How Long Does it Take to Learn a Tumbling Skill? — Part 1 — Physical Factors: Post 1 of 4


**As I mentioned in my previous post, this post is only part of a long article I’ve been working on. This is my first installment, “Part 1”.  I plan on having 3-4 “Parts” in totality.  Each “Part” will have between 3-5 “Posts.” My goal of release content in chunks, like this, is to get content out more frequently, instead of having my (ever growing) folder of unfinished articles become even larger!**  


As a tumbling instructor, one of the most common questions I am asked by new athletes and parents is “How long will it take to learn this skill?” Unfortunately, this question is very difficult to answer. There are many factors to consider when determining the length of time required for an athlete to master a particular skill, and these factors vary greatly from one athlete to the next. The goals of this series of articles is to help athletes and parents better understand the process of learning and mastering a skill, as well as to provide some tips on how to accelerate this process.


— The points I make in this post will apply for all tumbling skills; but for simplicity’s sake, I will be using one the most commonly learned tumbling skills by cheerleaders — the back handspring. —


Physical Factors:


The most essential components of learning any new tumbling skill are physical in nature. In order to safely perform a back handspring independently, an athlete’s  body needs to be prepared to produce, utilize, and sustain the high the amounts of force involved with the skill. Strength, flexibility, coordination, and physical development are all physical aspects that affect the learning of new tumbling skills. Overlooking any of these factors could result in injuries such as sprains, fractures, concussions, or worse! Think of these physical aspects as the foundation of a building. Without a good foundation, a building could collapse. In the same way, not being physically prepared for a skill is setting yourself up for failure and/or injury when learning how to tumble.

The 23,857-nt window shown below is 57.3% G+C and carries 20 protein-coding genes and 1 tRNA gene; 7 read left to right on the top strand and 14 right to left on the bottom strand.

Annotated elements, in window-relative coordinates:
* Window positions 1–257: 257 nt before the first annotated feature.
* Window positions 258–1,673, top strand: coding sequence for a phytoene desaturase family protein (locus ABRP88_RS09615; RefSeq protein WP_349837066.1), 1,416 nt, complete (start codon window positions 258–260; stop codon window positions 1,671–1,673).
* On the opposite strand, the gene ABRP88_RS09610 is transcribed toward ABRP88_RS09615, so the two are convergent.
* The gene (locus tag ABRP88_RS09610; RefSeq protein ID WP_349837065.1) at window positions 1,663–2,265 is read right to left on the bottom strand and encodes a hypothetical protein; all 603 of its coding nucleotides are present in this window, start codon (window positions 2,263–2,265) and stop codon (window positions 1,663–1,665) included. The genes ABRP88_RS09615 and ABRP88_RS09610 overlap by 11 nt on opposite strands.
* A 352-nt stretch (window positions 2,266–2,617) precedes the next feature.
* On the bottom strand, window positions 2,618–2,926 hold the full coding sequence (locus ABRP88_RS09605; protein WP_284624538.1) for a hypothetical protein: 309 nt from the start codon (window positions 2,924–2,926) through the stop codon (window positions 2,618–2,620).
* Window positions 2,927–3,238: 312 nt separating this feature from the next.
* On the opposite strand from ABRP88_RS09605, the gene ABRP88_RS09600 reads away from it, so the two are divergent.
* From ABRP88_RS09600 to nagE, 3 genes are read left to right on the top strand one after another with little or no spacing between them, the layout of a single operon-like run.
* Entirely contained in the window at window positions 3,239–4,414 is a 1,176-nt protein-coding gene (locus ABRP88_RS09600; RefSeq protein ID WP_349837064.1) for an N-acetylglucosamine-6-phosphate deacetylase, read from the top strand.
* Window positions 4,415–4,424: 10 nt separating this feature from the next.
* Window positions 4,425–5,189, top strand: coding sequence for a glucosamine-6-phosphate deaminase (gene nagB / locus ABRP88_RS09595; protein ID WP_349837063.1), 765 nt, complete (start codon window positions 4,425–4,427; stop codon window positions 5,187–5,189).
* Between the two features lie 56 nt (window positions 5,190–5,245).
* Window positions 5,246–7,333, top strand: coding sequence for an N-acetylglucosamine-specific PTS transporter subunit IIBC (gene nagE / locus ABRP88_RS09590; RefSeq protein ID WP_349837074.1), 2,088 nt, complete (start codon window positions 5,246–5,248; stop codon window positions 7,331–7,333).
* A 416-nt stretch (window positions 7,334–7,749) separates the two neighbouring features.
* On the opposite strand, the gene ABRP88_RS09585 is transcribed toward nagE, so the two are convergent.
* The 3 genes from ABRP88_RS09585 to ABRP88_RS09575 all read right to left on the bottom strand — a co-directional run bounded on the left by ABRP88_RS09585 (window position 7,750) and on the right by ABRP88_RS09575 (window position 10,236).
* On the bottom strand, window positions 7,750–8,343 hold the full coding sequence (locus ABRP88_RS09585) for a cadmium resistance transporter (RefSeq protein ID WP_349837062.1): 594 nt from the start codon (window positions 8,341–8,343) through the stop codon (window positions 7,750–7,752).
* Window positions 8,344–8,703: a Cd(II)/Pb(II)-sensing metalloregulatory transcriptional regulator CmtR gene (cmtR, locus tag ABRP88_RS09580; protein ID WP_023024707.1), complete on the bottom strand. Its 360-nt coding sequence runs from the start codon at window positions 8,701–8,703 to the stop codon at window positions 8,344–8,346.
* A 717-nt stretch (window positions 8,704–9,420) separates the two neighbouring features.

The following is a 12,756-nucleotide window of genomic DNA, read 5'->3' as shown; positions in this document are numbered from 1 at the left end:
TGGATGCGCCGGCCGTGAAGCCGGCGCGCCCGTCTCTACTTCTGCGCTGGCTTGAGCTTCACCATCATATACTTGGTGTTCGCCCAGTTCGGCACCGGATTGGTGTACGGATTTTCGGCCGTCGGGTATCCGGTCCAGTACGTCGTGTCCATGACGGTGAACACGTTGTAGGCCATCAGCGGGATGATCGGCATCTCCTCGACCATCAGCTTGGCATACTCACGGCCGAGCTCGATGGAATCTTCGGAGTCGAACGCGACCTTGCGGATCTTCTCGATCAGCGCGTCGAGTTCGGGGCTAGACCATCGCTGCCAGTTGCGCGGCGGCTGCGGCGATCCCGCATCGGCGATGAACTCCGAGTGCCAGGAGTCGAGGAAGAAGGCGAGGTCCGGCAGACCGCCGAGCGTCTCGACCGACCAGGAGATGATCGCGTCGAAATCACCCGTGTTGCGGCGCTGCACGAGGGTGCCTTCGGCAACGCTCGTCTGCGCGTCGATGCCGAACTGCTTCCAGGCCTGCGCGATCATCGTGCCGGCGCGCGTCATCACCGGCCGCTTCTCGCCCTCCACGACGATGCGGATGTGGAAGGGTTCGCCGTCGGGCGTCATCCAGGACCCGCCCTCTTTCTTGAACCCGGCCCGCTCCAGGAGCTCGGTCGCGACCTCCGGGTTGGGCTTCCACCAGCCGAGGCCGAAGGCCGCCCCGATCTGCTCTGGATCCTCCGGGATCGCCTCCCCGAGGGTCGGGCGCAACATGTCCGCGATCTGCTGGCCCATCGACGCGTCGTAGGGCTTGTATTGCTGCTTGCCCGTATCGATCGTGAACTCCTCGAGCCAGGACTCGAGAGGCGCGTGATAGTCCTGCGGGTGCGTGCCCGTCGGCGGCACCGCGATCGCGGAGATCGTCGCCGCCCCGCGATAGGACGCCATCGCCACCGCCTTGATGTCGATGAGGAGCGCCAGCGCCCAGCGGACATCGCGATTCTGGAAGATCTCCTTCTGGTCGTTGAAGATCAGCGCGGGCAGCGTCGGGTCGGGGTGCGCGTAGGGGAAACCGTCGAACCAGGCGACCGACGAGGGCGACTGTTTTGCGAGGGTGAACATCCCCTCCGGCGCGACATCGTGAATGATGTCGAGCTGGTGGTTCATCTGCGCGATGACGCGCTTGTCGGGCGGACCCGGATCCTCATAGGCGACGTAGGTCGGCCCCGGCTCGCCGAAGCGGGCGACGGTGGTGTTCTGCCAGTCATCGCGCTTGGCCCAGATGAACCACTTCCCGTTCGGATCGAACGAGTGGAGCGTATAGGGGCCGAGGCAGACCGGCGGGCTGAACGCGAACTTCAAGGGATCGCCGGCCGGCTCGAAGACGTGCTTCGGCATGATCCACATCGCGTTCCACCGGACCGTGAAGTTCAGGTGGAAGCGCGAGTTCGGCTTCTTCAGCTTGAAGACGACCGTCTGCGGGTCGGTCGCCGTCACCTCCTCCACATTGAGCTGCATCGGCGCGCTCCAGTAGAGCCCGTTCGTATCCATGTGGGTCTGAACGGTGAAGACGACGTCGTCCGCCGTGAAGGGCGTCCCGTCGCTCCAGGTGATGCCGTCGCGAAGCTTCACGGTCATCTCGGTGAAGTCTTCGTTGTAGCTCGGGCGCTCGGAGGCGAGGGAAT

It’s no secret that tumblers need to have strong muscles. In a back handspring, strong, fast, legs produce the explosive jump needed to propel a tumbler up and back into an inverted handstand position; strong shoulders allow the tumbler to forcefully push into the floor “springing” them from their hands back to their feet, and a strong core is essential to keeping the body moving together seamlessly throughout the skill.  But strong muscles are not only used to generate the force needed to get over in a back handspring. When landing, muscles act to decelerate, or slow down, the force produced during the skill in order to protect bones, ligaments, and other vital organs from trauma. Adequate strength is essential to tumbling because it necessary to perform skills, as well as land them safely.



I hoped you enjoyed this post! Keep checking back for Part 1: Post 2: Flexibility!

Matt Faherty

My Thought Tonight

Tumbling is about the journey, not the destination.
Teaching it is a service, not a product.
A skill can not be bought like a commodity. — It can only be learned by practice and mastery of various fundamental sub-skills.
To lack the desire to learn, or to be taught is the only limiting factor.
And it is one that the athletes themselves control.

Join Coach Matt at Camp Woodward this summer! Click the picture above for more info on Woodward’s world class cheer camp!

Make it a great week!

-Matt Faherty